Roel Slachmuylders, De verhoren van Briellenaar Jan Bloys van Treslong, de broers Bronckhorst van Batenburg en zestien andere geuzen (The interrogation of Brielle man Jan Bloys van Treslong, the Bronckhorst van Batenburg brothers and sixteen other Beggars) (2018)boek roel klein.jpgThis publication is the third book by Roel Slachmuylders in a series which seeks to share the findings of research into aspects of the Eighty Years’ War with a wider public. The book contains the records of the interrogations of a number of noblemen in Brussels by the Council of Troubles in 1567. Nineteen Beggars, including Brielle-born Jan Blois van Treslong, were captured in the spring of 1567 and beheaded later in Brussels on 1 June 1568.
The book contains a summary in English. The sources consulted are provided on a USB stick.

Erik Swart, De Vrouwen van Willem van Oranje. Vier echtgenotes, een dochter en een zus (William of Orange’s women. Four wives, a daughter and a sister) (2018)
voorkant boekje vrouwen Willem van Oranje klein.jpgThis publication appeared alongside the exhibition of the same name which was displayed in the museum in the summer of 2018. The exhibition marked the national commemoration in 2018 of the 450th anniversary of the start of the Eighty Years’ War. This topic was partly prompted by the marriage of William and Charlotte which took place on 12 June 1575 in St. Catharine’s Church (Sint-Catharijnekerk) in Brielle. As well as his wives Anna van Egmond, Anna of Saxony, Charlotte de Bourbon and Louise de Colgny, this publication also tells the story of William’s daughter Maria and his sister Catharina, the influence that the six women had on William of Orange, and what their political role was in the context of the 16th century.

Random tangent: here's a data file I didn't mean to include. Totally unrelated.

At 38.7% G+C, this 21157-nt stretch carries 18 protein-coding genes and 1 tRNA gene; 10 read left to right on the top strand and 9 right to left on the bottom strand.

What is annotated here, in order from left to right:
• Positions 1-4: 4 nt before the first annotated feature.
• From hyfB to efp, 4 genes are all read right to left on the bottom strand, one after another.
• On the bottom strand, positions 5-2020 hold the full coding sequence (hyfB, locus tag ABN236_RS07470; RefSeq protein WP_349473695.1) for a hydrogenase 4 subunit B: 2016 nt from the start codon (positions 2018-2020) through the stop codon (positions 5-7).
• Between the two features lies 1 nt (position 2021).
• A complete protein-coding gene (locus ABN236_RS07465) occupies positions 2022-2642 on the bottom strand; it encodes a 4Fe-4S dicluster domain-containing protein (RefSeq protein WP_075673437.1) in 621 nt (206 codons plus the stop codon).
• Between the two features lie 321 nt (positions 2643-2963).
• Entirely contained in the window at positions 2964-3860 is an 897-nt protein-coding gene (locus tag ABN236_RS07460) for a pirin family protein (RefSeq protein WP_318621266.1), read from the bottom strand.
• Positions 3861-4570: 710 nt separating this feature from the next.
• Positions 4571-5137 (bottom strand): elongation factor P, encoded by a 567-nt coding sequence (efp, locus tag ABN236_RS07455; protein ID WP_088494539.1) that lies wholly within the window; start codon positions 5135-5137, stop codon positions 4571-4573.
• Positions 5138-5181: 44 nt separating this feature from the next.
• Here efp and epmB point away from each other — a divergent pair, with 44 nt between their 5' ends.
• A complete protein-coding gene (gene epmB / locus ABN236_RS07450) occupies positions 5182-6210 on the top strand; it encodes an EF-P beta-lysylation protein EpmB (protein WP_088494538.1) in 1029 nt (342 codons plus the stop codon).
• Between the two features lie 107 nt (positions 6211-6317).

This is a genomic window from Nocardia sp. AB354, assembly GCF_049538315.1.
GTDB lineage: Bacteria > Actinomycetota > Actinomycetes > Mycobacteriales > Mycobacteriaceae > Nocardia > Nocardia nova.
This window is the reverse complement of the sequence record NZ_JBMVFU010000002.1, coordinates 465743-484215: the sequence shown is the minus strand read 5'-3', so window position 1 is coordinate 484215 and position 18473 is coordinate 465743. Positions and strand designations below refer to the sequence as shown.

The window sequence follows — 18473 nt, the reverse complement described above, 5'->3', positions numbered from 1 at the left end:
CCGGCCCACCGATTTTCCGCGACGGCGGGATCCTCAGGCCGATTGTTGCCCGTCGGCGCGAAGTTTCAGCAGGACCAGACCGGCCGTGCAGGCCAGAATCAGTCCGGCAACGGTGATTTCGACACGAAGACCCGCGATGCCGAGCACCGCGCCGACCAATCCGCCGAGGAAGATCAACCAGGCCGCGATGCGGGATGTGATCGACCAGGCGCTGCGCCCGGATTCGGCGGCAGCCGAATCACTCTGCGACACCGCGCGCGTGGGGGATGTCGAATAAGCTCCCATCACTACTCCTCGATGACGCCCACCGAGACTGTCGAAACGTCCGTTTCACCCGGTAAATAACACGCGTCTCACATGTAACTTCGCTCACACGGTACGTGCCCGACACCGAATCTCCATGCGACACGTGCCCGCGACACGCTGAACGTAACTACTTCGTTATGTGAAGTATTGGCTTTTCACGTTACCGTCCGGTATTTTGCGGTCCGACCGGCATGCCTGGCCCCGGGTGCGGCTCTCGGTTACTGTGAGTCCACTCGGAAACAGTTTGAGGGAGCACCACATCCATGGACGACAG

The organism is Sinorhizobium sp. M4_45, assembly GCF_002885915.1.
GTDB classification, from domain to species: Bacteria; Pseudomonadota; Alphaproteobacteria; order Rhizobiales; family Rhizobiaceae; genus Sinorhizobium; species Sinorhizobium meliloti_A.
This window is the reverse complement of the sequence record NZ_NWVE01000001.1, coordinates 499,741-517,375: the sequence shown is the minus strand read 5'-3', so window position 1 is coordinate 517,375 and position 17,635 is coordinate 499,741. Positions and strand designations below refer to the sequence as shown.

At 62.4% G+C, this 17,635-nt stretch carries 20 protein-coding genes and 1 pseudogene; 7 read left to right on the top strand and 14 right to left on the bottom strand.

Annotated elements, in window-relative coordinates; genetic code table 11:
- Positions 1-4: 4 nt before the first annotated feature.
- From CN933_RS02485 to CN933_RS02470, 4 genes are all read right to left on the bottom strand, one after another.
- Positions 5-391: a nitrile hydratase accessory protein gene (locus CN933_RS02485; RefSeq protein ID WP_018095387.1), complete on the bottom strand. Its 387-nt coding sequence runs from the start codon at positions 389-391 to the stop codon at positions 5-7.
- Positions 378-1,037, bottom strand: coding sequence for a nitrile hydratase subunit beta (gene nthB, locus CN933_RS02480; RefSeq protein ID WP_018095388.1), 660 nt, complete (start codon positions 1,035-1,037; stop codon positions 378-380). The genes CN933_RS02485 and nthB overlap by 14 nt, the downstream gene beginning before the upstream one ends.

Tessa Henkes, Saskia Hornikx en Neelson Witte, Het Brielse kloosterleven opgegraven (Brielle’s monastic life excavated) (2018)
boek brielse kloosterleven.jpgIn the spring of 2016 archaeological work was carried out on behalf of Brielle municipal council at a former monastery and convent on Burgermeester van Sleenstraat in Brielle: St. Catharine’s convent and the Cellite monastery. The municipal council wanted to investigate, document and secure Brielle’s religious heritage with this work.
The archaeological work has been translated for a wider public: with a subsidy from the province of Zuid-Holland, Brielle Historical Museum has developed the Publieksbereik Archeologie (Archaeology Outreach) project in collaboration with Ivar Iding KijkenLuister, Streekarchief Voorne-Putten, ADC ArcheoProjecten, The Missing Link and other experts. The most unusual discoveries and finds are included in this attractive publication.

Ronald Prud’homme van Reine, Portretten van Maarten Harperstzn Tromp (Portraits of Maarten Harperstzn Tromp) (2016) 

Roel Slachmuylders, Alva’s Bloedraad en Voorne (1567-1572) (Alva’s Council of Blood and Voorne (1567-1572)), (2015)
The Duke of Alva established a court in 1567 to try people who sympathised with the Uprising: the Council of Troubles, commonly known as Alva’s Council of Blood. This book recounts how the Council went to work, and what this meant for the inhabitants of Brielle and environs.

Roel Slachmuylders, De Brielse stadsartillerie tot de Vrede van Munster in 1648 (Brielle’s town artillery up to the Treaty of Munster in 1648) (2013)
This publication describes the ordinance present in the town prior to and during the Eighty Years’ War: what types of weapons could be found in Brielle, and how many? And for what purposes were they used?

Marijke Holtrop, 100 Jaar Verzamelen (100 Years of Collecting), Brielle Historical Museum (2012)
Boek 100 jaar verzamelen.jpgBrielle Historical Museum celebrated its 110th anniversary in 2012. The museum marked the occasion with an enlargement of the stores, an appealingly refurbished museum and the release of the publication Honderd Jaar Verzamelen (One Hundred Years of Collecting), a summary of the museum’s history and its collection policy.